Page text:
01-07-2013, 07:45 PM
Join Date: Jul 2011
Location: The UT
Strangely enough, I just read this article on cracked the other day: 6 Logical Fallacies That Cost You Money Every Day
And this is #4
Won't Let You Get Rid of Useless ****
But wait a second: Why not just buy the Dell, then go on eBay and sell the useless Mac keyboard? Nothing wrong with that in theory, right? Fits perfectly with the "making your current possessions work for you." But something in you resists the idea. As a result, you're about to get screwed again thanks to the disposition effect.
This is the brain mechanism that tells you to wait for a better price on something that, in reality, will never go up in value. Investors suffer from this all the time; when a stock is losing value, instead of selling it and taking what they can get, they hold onto it. It's not optimism that it's going to go up (they'll do it even if all evidence says it won't) but rather being too pissed off at the idea of selling it for less than they paid.
Of course, this means your brain is much more likely to sell off a good investment, like say that comic book some chump is willing to pay $20 for.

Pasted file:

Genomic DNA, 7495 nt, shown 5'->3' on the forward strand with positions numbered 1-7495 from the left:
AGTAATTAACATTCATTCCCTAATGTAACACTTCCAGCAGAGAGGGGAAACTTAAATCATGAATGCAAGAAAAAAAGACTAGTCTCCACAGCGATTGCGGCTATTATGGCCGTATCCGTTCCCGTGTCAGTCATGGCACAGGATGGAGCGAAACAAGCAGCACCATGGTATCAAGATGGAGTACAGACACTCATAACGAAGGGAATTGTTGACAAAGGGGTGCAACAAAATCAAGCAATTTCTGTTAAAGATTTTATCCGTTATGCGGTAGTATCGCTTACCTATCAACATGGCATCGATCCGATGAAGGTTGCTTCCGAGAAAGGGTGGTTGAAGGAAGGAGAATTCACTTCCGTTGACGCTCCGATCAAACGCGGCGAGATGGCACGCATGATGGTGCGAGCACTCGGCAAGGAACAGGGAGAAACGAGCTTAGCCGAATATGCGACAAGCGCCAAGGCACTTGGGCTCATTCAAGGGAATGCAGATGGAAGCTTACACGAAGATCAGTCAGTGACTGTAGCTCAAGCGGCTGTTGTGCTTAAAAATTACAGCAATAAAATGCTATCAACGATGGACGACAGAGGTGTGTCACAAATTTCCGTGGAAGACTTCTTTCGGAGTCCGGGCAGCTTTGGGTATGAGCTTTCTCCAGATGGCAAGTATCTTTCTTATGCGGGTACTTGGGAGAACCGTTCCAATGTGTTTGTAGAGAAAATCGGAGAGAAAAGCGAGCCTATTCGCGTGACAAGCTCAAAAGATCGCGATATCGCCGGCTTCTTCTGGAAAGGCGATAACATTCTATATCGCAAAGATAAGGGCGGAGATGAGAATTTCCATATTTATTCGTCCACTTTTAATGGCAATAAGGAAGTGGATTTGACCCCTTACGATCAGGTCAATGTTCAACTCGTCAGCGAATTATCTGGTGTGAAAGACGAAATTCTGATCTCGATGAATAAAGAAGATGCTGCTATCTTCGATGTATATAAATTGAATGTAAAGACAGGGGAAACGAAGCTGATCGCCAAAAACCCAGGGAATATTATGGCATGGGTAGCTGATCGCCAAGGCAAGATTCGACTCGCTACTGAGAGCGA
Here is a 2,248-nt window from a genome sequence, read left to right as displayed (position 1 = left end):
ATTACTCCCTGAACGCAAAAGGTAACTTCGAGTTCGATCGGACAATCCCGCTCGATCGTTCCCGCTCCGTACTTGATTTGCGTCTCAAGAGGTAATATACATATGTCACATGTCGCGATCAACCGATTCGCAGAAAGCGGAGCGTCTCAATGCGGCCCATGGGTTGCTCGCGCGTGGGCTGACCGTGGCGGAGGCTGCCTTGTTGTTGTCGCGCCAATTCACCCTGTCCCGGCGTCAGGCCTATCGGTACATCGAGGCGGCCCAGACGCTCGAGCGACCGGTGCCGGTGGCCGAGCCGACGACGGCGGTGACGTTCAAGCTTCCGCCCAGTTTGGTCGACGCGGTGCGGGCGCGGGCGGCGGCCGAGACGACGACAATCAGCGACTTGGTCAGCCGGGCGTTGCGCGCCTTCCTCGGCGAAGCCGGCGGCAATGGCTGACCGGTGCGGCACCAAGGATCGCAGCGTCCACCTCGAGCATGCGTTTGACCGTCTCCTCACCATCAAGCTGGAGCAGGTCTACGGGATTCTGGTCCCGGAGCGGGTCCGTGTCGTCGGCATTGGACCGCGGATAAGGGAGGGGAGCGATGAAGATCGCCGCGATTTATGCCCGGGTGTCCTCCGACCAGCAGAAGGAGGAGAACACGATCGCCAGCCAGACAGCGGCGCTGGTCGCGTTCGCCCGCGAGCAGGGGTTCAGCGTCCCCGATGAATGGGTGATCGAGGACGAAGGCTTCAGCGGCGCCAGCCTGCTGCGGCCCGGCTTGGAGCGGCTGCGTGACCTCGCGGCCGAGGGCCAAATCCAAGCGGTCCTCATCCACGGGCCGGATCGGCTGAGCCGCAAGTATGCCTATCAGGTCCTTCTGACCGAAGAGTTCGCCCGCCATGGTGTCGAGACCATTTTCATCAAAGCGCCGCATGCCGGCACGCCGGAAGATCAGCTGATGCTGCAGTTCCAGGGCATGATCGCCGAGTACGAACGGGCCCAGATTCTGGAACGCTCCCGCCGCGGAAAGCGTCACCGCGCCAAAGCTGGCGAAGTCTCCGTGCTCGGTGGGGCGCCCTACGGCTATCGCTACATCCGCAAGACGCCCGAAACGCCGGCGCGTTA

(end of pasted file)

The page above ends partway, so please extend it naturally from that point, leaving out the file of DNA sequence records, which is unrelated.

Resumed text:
It's the same impulse that makes people hoard useless stuff, unable to grasp the fact that it'll never be useful again. How many of you have cardboard boxes in the garage or basement full of dusty old hard drives and video cards, as if that **** is going to come back in style one day?
Here's another industry profiting off our malfunction: self storage companies. Yep, your brain is apparently perfectly willing to pay $200 a month to store a bunch of useless crap you no longer want or need, instead of just selling it or doing something REALLY tacky, like donating it to charity.
I realize most of the posters suggested donating the cigarettes and were appalled at the idea of throwing them away. I think it's interesting that we're so programmed to find a use for anything that we'd even donate cigarettes - cancer causing, highly addictive pieces of garbage.
Don't get me wrong. I think donating them is a fine idea. Heck, I even came up with an alternate use.
I just found it rather amusing that a comedy site like Cracked could so accurately pinpoint such an interesting shared characteristic.
Last edited by NotLad; 01-07-2013 at 07:46 PM.